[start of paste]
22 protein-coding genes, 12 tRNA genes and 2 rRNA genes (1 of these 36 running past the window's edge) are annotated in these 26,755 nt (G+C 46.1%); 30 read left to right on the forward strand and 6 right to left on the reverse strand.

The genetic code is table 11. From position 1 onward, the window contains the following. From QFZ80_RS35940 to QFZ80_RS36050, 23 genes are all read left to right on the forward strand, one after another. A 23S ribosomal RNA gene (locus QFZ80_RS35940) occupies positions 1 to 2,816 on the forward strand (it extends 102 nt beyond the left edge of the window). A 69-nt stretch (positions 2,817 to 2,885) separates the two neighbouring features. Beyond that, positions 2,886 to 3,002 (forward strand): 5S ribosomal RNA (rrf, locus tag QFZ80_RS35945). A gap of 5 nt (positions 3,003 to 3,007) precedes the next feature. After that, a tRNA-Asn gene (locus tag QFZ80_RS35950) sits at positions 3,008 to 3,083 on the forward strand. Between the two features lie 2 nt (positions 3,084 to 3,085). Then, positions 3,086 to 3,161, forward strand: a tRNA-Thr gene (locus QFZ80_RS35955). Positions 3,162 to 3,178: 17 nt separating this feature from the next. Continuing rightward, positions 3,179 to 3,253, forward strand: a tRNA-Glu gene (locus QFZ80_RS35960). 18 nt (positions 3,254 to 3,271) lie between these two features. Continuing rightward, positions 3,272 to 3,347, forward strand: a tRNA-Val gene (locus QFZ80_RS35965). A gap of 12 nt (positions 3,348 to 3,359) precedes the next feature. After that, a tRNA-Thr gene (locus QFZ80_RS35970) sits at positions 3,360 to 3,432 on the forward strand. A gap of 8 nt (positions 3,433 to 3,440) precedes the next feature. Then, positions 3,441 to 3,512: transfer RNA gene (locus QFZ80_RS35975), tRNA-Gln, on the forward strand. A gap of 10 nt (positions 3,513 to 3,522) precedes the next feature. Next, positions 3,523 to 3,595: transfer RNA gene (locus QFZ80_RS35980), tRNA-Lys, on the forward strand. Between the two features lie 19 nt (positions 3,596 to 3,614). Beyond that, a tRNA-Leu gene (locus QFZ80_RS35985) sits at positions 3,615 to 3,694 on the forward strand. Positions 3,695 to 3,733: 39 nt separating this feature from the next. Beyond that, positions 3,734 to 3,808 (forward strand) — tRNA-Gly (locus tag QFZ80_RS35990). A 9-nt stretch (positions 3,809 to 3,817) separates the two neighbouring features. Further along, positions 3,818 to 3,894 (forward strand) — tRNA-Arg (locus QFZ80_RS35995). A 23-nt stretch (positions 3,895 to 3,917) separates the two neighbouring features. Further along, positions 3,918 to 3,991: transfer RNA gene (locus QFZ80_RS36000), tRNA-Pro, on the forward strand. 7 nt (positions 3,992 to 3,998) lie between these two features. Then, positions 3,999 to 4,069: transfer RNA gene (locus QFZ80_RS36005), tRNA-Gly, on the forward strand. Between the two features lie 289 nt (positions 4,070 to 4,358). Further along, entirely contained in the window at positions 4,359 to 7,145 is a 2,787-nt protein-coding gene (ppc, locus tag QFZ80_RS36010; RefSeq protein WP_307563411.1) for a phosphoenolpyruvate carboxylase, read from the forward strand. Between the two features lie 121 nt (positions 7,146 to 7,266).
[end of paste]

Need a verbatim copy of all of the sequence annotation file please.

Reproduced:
22 protein-coding genes, 12 tRNA genes and 2 rRNA genes (1 of these 36 running past the window's edge) are annotated in these 26,755 nt (G+C 46.1%); 30 read left to right on the forward strand and 6 right to left on the reverse strand.

The genetic code is table 11. From position 1 onward, the window contains the following. From QFZ80_RS35940 to QFZ80_RS36050, 23 genes are all read left to right on the forward strand, one after another. A 23S ribosomal RNA gene (locus QFZ80_RS35940) occupies positions 1 to 2,816 on the forward strand (it extends 102 nt beyond the left edge of the window). A 69-nt stretch (positions 2,817 to 2,885) separates the two neighbouring features. Beyond that, positions 2,886 to 3,002 (forward strand): 5S ribosomal RNA (rrf, locus tag QFZ80_RS35945). A gap of 5 nt (positions 3,003 to 3,007) precedes the next feature. After that, a tRNA-Asn gene (locus tag QFZ80_RS35950) sits at positions 3,008 to 3,083 on the forward strand. Between the two features lie 2 nt (positions 3,084 to 3,085). Then, positions 3,086 to 3,161, forward strand: a tRNA-Thr gene (locus QFZ80_RS35955). Positions 3,162 to 3,178: 17 nt separating this feature from the next. Continuing rightward, positions 3,179 to 3,253, forward strand: a tRNA-Glu gene (locus QFZ80_RS35960). 18 nt (positions 3,254 to 3,271) lie between these two features. Continuing rightward, positions 3,272 to 3,347, forward strand: a tRNA-Val gene (locus QFZ80_RS35965). A gap of 12 nt (positions 3,348 to 3,359) precedes the next feature. After that, a tRNA-Thr gene (locus QFZ80_RS35970) sits at positions 3,360 to 3,432 on the forward strand. A gap of 8 nt (positions 3,433 to 3,440) precedes the next feature. Then, positions 3,441 to 3,512: transfer RNA gene (locus QFZ80_RS35975), tRNA-Gln, on the forward strand. A gap of 10 nt (positions 3,513 to 3,522) precedes the next feature. Next, positions 3,523 to 3,595: transfer RNA gene (locus QFZ80_RS35980), tRNA-Lys, on the forward strand. Between the two features lie 19 nt (positions 3,596 to 3,614). Beyond that, a tRNA-Leu gene (locus QFZ80_RS35985) sits at positions 3,615 to 3,694 on the forward strand. Positions 3,695 to 3,733: 39 nt separating this feature from the next. Beyond that, positions 3,734 to 3,808 (forward strand) — tRNA-Gly (locus tag QFZ80_RS35990). A 9-nt stretch (positions 3,809 to 3,817) separates the two neighbouring features. Further along, positions 3,818 to 3,894 (forward strand) — tRNA-Arg (locus QFZ80_RS35995). A 23-nt stretch (positions 3,895 to 3,917) separates the two neighbouring features. Further along, positions 3,918 to 3,991: transfer RNA gene (locus QFZ80_RS36000), tRNA-Pro, on the forward strand. 7 nt (positions 3,992 to 3,998) lie between these two features. Then, positions 3,999 to 4,069: transfer RNA gene (locus QFZ80_RS36005), tRNA-Gly, on the forward strand. Between the two features lie 289 nt (positions 4,070 to 4,358). Further along, entirely contained in the window at positions 4,359 to 7,145 is a 2,787-nt protein-coding gene (ppc, locus tag QFZ80_RS36010; RefSeq protein WP_307563411.1) for a phosphoenolpyruvate carboxylase, read from the forward strand. Between the two features lie 121 nt (positions 7,146 to 7,266).